The National credit Union Administration on Thursday approved a controversial proposed rule regarding appraisals for commercial real estate loans, triggering a double-barreled rebuke from bankers and appraisers but garnering broad credit union support.
The revised rule increases the threshold for requiring an appraisal for a CRE loan from $250,000 to $1 million. That’s twice as high as the threshold for banks, though it affects only a tiny class of credit union assets.
The National Association of Federally-Insured Credit Unions was quick to declare its support for the regulation “as it better aligns credit unions’ standards with those contemplated by the other banking regulators and provides meaningful relief for rural areas,” Director of Regulatory Affairs Ann Kossachev said in a press release.
The Credit Union National Association and the National Association of State Credit Union Supervisors also applauded Thursday’s move.
“CUNA advocated strongly to raise the threshold for required appraisals for commercials loans to $1 million from $250,000, which will provide relief for credit unions,” Chief Advocacy Officer Ryan Donavan said in a statement to Credit Union Journal.
The NCUA’s governing board, which met at the agency’s headquarters in Alexandria, Va., for its regular monthly meeting, approved the rule in a 2-1 vote, with board member Todd Harper casting the lone “no” ballot.
Bankers labeled the move as bad public policy. Appraisers called it reckless.
“This is an outlandish scenario for anyone who cares about the safety and soundness of the nation’s commercial real estate lending system, and it could recreate conditions that led to the financial crisis of the late 2000s,” Appraisal Institute President Stephen S. Wagner said in a press release.
Banking industry regulators doubled their appraisal threshold to $500,000 in April 2018. They’re also weighing a proposal to increase the threshold for residential loans from $250,000 to $400,000.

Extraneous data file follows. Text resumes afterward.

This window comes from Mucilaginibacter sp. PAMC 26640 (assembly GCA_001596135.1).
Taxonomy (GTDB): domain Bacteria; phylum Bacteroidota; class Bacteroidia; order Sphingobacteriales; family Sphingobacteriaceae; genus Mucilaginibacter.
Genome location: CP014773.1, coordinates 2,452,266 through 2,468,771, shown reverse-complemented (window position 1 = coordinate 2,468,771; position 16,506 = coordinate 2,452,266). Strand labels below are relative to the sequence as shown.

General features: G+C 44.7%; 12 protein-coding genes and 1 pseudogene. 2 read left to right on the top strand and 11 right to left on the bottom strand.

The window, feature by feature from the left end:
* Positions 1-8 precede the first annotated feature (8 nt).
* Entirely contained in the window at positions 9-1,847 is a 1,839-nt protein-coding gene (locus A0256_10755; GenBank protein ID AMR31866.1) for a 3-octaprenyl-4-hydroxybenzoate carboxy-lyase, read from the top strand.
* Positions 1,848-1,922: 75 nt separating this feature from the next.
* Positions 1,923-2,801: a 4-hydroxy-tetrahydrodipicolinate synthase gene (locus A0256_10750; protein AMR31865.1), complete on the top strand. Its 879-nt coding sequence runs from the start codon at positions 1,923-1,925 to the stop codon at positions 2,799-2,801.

Before Thursday’s vote, the credit union threshold had never been higher than banks’, and for long stretches had been lower. Even now, select bank CRE loans up to $1 million in value that are secured by real estate do not require a certified appraisal.
“Appraisers don’t want fewer paid extensive appraisals,” former NCUA Chairman Dennis Dollar said in an email. “It is a matter of economic interest, and their position is totally what one would expect of a trade association for appraisers … NCUA’s action does not impact underwriting, which is the key safety-and-soundness component in business lending, not the appraisal on smaller business loans less than $1 million.”
According to the NCUA, increasing the threshold to $1 million will exempt about two-thirds of credit unions’ CRE loans from the need to obtain an appraisal, so the regulatory-relief component is significant. At the same time, CRE remains a relatively small part of most credit unions’ balance sheets, comprising about 4% of the industry’s $1.5 trillion in assets.
“Rethinking the appraisal rule is an example of regulatory reform that is positive and can help boost economic activity and job creation, particularly in some of our nation’s more hard-pressed areas,” NCUA Chairman Rodney Hood said.
Even under the new rule, some CRE loans under $1 million in value would still require an appraisal if they’re deemed complex or if $250,000 or more of the value is left unprotected by insurance or a loan guarantee.
Despite these safeguards, bankers said, the NCUA is pushing the regulatory envelope.
“Eliminating the parity between NCUA and other financial regulators is bad public policy that will lead to a buildup of risk in less-regulated credit unions that already have weaker capital standards than banks,” Ken Clayton, head of the American Bankers Association’s office of legislative affairs, said Thursday in a statement to Credit Union Journal. “This rule is just one more reason why lawmakers need to take a hard look at NCUA for failing to exercise its congressionally-mandated oversight of the credit union industry.”
Wagner of the Appraisal Institute said the NCUA’s higher threshold “could create a regulatory arms race.”
“The bank regulatory agencies — despite already determining otherwise — will face pressure to establish a corresponding threshold level to the NCUA’s level,” Wagner said.
In other actions, the board also approved a rule updating the NCUA’s regulations regarding fidelity bonds, as well as a proposed policy statement that would allow individuals convicted of certain minor offenses to return to work in the credit union industry without applying for the board’s approval. The unanimous vote on the policy statement came less than a month after Hood urged financial institutions in an editorial to rethink hiring practices that close the door on “applicants with a checkered past.”